The Nizkor Project: Remembering the Holocaust (Shoah)

The Trial of German Major War Criminals

Sitting at Nuremberg, Germany
December 17, 1945 to January 4, 1946

Twenty-Fifth Day: Wednesday, 2nd January, 1946
(Part 1 of 9)

[Page 199]

THE PRESIDENT: I call on the Counsel for the United States.

COLONEL STOREY : If the Tribunal please, when your Honours adjourned on 20th December we were presenting the Gestapo, and had referred to the use of the death vans by the Einsatz Groups in the Eastern Occupied Territories and had almost concluded that phase of the presentation. Your Honours will recall that we had referred to the use of some death vans made by the Saurer Works, and the final reference that I want to make in that connection is to a telegram attached to Document 501-PS, which it is not necessary to read, establishing the fact that the same make of truck or vans was the death van used by the Einsatz Groups.

The final document in connection with the Einsatz Groups in the Eastern Occupied Territories which we desire to offer is Document 2992-PS, and I believe it is in the second volume of the Document Book. This is an affidavit made by Hermann Graebe. Hermann Gratbe is at present employed by the United States Government in Frankfurt. The affidavit was made at Wiesbaden, and I offer excerpts from Document 2992-PS, Exhibit USA 494.

This witness was at the head of a construction firm that was doing some building in the Ukraine and he was an eye-witness of the anti-Jewish actions at the town of Rowno, Ukraine, on 13th July, 1942, and I refer to the part of the affidavit which is on Page 5 of the English translation. Beginning at the first paragraph :

"From September, 1941, until January, 1944, I was manager and engineer-in-charge of a branch office in Sdolbunow, Ukraine, of the Solingen building firm of Josef Jung. In this capacity it was my job to visit the building sites of the firm. The firm had, among others, a site in Rowno, Ukraine.

During the night of 13th July, 1942, all inhabitants of the Rowno Ghetto, where there were still about 5,000 Jews, were liquidated.

I should describe the circumstances of my being a witness of the dissolution of the Ghetto and the carrying out of the pogrom during the night and morning, as follows :

I employed for the firm, in Rowno, in addition to Poles, Germans and Ukrainians, about 100 Jews from Sdolbunow, Ostrog and Mysotch. The men were quartered in a building, 5 Bahnhofstrasse, inside the Ghetto, and the women in a house at the corner of Deutsche Strasse, 98.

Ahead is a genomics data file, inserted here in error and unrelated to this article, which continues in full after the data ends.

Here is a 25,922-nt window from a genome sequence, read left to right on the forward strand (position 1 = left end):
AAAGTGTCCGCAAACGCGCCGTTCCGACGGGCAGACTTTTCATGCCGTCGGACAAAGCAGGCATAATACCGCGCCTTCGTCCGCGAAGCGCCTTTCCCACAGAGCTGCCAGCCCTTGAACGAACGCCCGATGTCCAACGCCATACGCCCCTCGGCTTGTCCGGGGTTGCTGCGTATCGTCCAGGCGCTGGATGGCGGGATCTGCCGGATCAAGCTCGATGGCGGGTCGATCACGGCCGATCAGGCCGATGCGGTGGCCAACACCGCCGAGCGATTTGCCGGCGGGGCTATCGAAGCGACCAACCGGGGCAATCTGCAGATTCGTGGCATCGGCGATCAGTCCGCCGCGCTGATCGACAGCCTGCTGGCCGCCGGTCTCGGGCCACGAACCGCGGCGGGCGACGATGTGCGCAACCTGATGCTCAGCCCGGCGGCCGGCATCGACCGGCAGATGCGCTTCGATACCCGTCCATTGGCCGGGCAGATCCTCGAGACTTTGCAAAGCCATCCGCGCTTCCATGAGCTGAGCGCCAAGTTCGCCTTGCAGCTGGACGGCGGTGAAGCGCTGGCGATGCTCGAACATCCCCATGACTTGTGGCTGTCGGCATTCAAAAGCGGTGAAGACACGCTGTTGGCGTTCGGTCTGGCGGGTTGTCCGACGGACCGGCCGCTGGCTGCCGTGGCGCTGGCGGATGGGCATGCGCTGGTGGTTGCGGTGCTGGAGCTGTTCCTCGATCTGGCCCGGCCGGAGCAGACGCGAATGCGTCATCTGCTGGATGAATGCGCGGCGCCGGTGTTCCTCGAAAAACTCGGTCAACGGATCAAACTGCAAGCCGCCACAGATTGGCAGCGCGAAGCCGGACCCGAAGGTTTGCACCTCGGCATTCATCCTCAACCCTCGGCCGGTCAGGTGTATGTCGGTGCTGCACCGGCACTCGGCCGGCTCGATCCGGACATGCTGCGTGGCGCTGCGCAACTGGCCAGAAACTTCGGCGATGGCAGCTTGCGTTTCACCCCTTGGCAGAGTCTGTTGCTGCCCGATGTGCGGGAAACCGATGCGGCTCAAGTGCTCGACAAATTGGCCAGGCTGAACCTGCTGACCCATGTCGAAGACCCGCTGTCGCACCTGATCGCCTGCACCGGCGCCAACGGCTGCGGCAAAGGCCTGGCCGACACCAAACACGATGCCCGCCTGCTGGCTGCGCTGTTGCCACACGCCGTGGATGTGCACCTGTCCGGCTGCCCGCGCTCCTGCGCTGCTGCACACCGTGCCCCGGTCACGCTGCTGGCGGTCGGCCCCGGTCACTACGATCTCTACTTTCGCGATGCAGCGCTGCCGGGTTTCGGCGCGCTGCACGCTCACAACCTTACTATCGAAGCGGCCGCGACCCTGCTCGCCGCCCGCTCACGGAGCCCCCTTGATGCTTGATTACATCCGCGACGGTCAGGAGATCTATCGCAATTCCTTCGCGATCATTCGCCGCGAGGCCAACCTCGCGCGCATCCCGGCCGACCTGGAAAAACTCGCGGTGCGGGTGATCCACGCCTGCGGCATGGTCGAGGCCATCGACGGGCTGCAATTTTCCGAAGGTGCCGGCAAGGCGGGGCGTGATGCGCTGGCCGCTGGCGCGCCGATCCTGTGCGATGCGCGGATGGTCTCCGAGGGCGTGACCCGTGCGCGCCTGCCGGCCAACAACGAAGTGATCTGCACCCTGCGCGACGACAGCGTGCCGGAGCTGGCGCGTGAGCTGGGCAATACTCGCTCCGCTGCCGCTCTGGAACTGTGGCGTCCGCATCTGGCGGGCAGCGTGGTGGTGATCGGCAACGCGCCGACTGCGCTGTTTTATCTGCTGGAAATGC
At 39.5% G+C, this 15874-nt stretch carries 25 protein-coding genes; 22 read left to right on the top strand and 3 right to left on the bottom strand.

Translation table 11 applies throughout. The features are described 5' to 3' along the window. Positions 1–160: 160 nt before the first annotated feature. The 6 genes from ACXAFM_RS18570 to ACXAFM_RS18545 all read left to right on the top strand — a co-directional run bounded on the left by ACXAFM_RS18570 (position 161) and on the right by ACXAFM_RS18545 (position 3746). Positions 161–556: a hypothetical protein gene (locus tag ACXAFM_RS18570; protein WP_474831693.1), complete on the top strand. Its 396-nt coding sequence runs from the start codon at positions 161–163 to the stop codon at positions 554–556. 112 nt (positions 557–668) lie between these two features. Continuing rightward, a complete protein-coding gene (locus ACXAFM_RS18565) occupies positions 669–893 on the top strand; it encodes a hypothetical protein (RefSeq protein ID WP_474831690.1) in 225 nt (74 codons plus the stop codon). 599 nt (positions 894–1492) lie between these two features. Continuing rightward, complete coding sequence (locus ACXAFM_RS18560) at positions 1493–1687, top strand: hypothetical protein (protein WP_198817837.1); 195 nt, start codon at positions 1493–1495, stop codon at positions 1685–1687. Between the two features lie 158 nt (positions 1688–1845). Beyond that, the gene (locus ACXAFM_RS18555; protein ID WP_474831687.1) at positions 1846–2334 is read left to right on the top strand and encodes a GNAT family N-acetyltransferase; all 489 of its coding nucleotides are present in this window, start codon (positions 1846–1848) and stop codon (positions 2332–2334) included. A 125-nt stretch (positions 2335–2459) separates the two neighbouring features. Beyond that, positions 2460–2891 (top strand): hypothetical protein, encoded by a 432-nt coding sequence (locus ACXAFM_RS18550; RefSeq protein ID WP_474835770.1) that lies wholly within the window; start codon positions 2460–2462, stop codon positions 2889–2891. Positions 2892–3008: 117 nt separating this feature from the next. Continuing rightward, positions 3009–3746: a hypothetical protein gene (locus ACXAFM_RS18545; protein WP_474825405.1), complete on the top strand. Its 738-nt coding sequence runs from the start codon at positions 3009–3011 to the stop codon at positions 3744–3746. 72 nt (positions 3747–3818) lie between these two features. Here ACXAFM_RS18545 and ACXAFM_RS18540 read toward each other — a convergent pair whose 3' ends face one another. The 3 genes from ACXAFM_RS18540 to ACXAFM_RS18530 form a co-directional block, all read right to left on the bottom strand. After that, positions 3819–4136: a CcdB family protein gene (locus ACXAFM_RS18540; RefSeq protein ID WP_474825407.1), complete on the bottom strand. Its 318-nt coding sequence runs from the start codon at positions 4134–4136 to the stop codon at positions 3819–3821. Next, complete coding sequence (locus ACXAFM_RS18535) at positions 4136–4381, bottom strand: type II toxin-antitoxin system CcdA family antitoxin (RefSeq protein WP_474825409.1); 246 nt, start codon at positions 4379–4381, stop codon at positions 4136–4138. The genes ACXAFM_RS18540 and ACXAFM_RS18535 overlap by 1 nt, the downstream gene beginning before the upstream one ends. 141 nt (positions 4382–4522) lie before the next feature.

On Saturday, mth July, 1942, my foreman, Fritz Einsporn, told me of a rumour that on Monday all Jews in Rowno were to be liquidated. Although the vast majority of the Jews employed by my firm in Rowno were not natives of this town, I still feared that they might be included in this pogrom which had been reported. I therefore ordered Einsporn at noon of the same day to march all the Jews employed by us - men

[Page 200]

as well as women - in the direction of Sdolbunow, about 12 km. from Rowno. This was done.

The senior Jew had learned of the departure of the Jewish workers of my firm. He went to see the Commanding Officer of the Rowne, Sipo and S.D., S.S. Major (S.S. Sturmbannfuehrer) Dr. Putz. as early as Saturday afternoon to find out whether the rumour of a forthcoming Jewish pogrom - which had gained further credence by reason of the departure of Jews of my firm - was true. Dr. Putz dismissed the rumour as a clumsy lie and, for the rest, had the Polish personnel of my firm in Rowno arrested. Einsporn avoided arrest by escaping to Sdolbunow. When I learned of this incident I gave orders that all Jews who had left Rowno were to report back to work in Rowno on Monday, 13th July, 1942. On Monday morning I myself went to see the Commanding Officer, Dr. Putz, in order to learn, for one thing, the truth about the rumoured Jewish pogrom and, for another, to obtain information on the arrest of the Polish office personnel. S.S. Major Putz stated to me that no pogrom whatever was planned. Moreover, such a pogrom would be stupid because the firms and the Reichsbahn would lose valuable workers.

An hour later I received a summons to appear before the Area Commissioner of Rowno. His deputy Stabsleiter and Cadet Officer Beck, subjected me to the same questions as I had undergone at the S.D. My explanation that I had sent the Jews home for urgent delousing appeared plausible to him. He then told me - making me promise to keep it a secret - that a pogrom would, in fact, take place in the evening of Monday, 13th July, 1945. After lengthy negotiation I managed to persuade him to give me permission to take my Jewish workers to Sdolbunow - but only after the pogrom had been carried out. During the night it would be up to me to protect the house in the Ghetto against the entry of Ukrainian Militia and S.S. As confirmation of the discussion he gave me a document, which stated that the Jewish employees of Messrs. Jung were not affected by the pogrom."

And this original which I hold in my hand, I will now pass to the translator for reading. I call the attention of your Honour to the fact that it has the letterhead of "Der Gebietskommissar in Rowno," and it is dated 13th July, 1942, and is signed by this area commissioner. I now read this document :
"The Area Commissioner " - which means Gebietskommissar - Rownno.

Addressed : Messrs. Jung, Rowno.

The Jewish workers employed by your firm are not affected by the pogrom " -- in parenthesis "Aktion."

As I understand, that means action.
"You must transfer them to their new place of work by Wednesday, 15th July, 1942, at the latest."
Signed by the Area Commissioner Beck. And then the stamp - the official stamp of the area commissioner at Rowno.

Now, just the following paragraph on the original, Page 5 or 6, I believe it is, one more paragraph 1 would like to read after the reference "Original attached ":

"On the evening of this day I drove to Rowno and posted myself with Fritz Einsporn in front of the house in the Bahnhoffstrasse in